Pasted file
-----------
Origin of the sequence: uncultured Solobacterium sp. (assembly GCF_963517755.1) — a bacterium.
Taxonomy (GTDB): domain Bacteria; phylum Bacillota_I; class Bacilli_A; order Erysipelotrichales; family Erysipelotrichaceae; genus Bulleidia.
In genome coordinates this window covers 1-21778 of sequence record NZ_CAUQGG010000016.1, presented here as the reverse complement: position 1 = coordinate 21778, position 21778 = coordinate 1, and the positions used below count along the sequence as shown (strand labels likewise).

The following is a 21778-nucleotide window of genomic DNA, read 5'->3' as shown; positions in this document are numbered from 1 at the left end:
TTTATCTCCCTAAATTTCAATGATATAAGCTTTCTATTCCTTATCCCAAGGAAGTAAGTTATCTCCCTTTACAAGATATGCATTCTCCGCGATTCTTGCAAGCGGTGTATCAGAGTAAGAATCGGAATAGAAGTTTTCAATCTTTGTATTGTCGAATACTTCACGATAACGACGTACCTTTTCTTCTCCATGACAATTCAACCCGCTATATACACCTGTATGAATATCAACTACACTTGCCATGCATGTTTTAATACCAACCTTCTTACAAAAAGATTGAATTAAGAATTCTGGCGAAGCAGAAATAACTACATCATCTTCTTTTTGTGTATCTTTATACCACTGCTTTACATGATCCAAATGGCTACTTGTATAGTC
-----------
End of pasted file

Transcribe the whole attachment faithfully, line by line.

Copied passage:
Origin of the sequence: uncultured Solobacterium sp. (assembly GCF_963517755.1) — a bacterium.
Taxonomy (GTDB): domain Bacteria; phylum Bacillota_I; class Bacilli_A; order Erysipelotrichales; family Erysipelotrichaceae; genus Bulleidia.
In genome coordinates this window covers 1-21778 of sequence record NZ_CAUQGG010000016.1, presented here as the reverse complement: position 1 = coordinate 21778, position 21778 = coordinate 1, and the positions used below count along the sequence as shown (strand labels likewise).

The following is a 21778-nucleotide window of genomic DNA, read 5'->3' as shown; positions in this document are numbered from 1 at the left end:
TTTATCTCCCTAAATTTCAATGATATAAGCTTTCTATTCCTTATCCCAAGGAAGTAAGTTATCTCCCTTTACAAGATATGCATTCTCCGCGATTCTTGCAAGCGGTGTATCAGAGTAAGAATCGGAATAGAAGTTTTCAATCTTTGTATTGTCGAATACTTCACGATAACGACGTACCTTTTCTTCTCCATGACAATTCAACCCGCTATATACACCTGTATGAATATCAACTACACTTGCCATGCATGTTTTAATACCAACCTTCTTACAAAAAGATTGAATTAAGAATTCTGGCGAAGCAGAAATAACTACATCATCTTCTTTTTGTGTATCTTTATACCACTGCTTTACATGATCCAAATGGCTACTTGTATAGTC